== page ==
Svasamaya, Sva-samaya: 2 definitions


Svasamaya means something in Jainism, Prakrit, the history of ancient India. If you want to know the exact meaning, history, etymology or English translation of this term then check out the descriptions on this page. Add your comment or reference to a book if you want to contribute to this summary article.

In Jainism

General definition (in Jainism)

[«previous next»] — Svasamaya in Jainism glossary
Source: HereNow4u: Jain Dharma ka Maulika Itihasa (2)

Svasamaya (स्वसमय) refers to “self-same” and is one of the topics treated in the Sthānāṅga (Sthānāṃga), one of the Dvādaśāṅgī (twelve Aṅgas) of Jainism.—Sthānāṅga occupies the third place in Dvādaśāṅgī. A compendium of topics like self-same (svasamaya), non-self-same (parasamaya), svapara-ubhayasamaya, jīva-ajīva, and loka-aloka are discussed in this canon. It consists of one Śruta skaṇdha, 10 chapters, 21 topics, 21 sub topics and 72000 verses. The available text of this Sūtra has 3770 verses.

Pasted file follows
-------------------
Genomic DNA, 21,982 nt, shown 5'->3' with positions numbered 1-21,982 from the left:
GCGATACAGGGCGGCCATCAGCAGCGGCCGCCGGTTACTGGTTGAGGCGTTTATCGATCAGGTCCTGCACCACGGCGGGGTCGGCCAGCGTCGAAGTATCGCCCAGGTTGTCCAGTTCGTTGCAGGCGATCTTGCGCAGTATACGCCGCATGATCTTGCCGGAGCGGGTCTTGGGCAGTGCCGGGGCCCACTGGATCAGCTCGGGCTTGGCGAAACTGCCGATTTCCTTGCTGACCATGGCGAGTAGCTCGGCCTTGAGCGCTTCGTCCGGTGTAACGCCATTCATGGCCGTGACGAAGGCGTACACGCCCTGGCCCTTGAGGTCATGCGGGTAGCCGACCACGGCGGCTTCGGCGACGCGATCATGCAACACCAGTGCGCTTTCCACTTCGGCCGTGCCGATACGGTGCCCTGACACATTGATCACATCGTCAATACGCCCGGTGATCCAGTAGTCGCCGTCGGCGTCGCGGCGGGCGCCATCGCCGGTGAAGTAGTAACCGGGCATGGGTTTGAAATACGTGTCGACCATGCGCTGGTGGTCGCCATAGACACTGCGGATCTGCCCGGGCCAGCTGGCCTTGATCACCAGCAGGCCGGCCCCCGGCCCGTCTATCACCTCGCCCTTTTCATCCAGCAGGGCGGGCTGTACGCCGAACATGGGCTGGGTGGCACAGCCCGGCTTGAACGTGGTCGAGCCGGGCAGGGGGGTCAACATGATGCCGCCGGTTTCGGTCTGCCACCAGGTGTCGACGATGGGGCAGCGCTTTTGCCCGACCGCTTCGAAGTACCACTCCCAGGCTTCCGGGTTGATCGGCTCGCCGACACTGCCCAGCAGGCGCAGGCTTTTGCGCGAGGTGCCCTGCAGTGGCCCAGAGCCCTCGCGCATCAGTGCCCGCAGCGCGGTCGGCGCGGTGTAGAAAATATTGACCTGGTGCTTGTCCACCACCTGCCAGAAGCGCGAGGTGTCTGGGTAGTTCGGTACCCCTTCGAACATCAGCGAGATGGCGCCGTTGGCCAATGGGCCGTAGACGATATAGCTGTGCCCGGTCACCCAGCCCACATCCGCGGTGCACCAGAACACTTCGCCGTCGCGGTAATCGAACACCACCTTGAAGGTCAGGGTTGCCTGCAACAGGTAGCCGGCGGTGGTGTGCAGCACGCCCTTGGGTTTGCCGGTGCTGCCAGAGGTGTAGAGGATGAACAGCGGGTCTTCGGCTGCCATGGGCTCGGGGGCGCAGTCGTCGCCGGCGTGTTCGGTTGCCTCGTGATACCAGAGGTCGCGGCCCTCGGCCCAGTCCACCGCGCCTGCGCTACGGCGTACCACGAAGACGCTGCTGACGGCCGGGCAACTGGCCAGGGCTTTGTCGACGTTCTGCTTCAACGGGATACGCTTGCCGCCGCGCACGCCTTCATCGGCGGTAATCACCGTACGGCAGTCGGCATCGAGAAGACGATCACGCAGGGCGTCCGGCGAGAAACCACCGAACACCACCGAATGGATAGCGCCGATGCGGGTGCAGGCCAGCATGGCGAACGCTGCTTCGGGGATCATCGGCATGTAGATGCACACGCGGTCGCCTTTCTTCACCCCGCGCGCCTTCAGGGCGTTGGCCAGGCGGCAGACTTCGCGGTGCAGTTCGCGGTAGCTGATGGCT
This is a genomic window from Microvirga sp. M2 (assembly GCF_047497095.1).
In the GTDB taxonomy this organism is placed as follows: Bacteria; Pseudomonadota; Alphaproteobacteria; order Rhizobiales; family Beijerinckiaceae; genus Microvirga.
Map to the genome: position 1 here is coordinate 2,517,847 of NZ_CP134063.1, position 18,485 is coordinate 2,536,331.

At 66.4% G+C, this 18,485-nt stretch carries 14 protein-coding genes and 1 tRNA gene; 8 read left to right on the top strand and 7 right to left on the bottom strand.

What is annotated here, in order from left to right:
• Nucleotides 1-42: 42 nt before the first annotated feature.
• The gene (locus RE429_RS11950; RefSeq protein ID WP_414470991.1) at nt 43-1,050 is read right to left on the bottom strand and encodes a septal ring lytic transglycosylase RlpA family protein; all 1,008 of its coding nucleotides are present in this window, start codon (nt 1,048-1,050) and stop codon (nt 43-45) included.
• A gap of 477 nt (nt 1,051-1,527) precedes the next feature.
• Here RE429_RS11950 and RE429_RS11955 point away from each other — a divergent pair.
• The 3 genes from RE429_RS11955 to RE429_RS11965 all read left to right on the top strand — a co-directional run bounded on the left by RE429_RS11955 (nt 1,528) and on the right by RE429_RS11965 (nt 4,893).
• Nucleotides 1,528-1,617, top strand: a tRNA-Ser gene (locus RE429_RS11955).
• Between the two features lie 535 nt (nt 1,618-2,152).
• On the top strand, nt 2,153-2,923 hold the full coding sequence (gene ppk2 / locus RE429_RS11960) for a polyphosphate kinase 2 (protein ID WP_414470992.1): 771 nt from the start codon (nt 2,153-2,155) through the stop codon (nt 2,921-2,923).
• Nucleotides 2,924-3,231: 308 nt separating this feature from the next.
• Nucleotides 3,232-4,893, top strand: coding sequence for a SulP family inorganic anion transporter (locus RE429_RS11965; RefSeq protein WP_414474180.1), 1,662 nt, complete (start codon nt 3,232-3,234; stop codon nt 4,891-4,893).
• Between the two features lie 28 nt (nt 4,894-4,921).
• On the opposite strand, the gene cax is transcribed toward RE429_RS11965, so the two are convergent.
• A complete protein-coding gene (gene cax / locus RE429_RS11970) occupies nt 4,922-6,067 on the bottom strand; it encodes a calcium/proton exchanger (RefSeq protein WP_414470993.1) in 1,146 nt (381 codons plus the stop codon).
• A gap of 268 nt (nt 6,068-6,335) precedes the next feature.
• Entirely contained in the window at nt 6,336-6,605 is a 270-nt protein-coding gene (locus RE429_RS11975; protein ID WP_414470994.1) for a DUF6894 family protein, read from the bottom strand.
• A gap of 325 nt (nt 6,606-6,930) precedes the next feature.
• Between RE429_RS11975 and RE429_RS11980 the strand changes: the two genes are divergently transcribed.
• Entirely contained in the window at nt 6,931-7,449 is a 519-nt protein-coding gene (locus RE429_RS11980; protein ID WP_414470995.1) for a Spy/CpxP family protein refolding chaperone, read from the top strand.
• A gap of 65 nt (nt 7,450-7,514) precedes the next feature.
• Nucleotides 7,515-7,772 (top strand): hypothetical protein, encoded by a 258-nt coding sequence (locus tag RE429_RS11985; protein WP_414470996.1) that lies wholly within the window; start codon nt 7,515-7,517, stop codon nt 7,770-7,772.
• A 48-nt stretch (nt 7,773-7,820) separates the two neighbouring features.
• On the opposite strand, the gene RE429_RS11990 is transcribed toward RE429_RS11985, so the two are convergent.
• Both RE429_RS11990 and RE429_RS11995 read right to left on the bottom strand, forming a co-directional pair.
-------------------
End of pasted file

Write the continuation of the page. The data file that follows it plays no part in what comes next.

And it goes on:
General definition book cover
context information

Jainism is an Indian religion of Dharma whose doctrine revolves around harmlessness (ahimsa) towards every living being. The two major branches (Digambara and Svetambara) of Jainism stimulate self-control (or, shramana, ‘self-reliance’) and spiritual development through a path of peace for the soul to progess to the ultimate goal.

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India history and geography

Source: Cologne Digital Sanskrit Dictionaries: Indian Epigraphical Glossary

Sva-samaya.—(EI 24), explained as a Jain doctrine; the doctrines of one’s own religion. Note: sva-samaya is defined in the “Indian epigraphical glossary” as it can be found on ancient inscriptions commonly written in Sanskrit, Prakrit or Dravidian languages.

India history book cover
context information

The history of India traces the identification of countries, villages, towns and other regions of India, as well as mythology, zoology, royal dynasties, rulers, tribes, local festivities and traditions and regional languages. Ancient India enjoyed religious freedom and encourages the path of Dharma, a concept common to Buddhism, Hinduism, and Jainism.

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See also (Relevant definitions)

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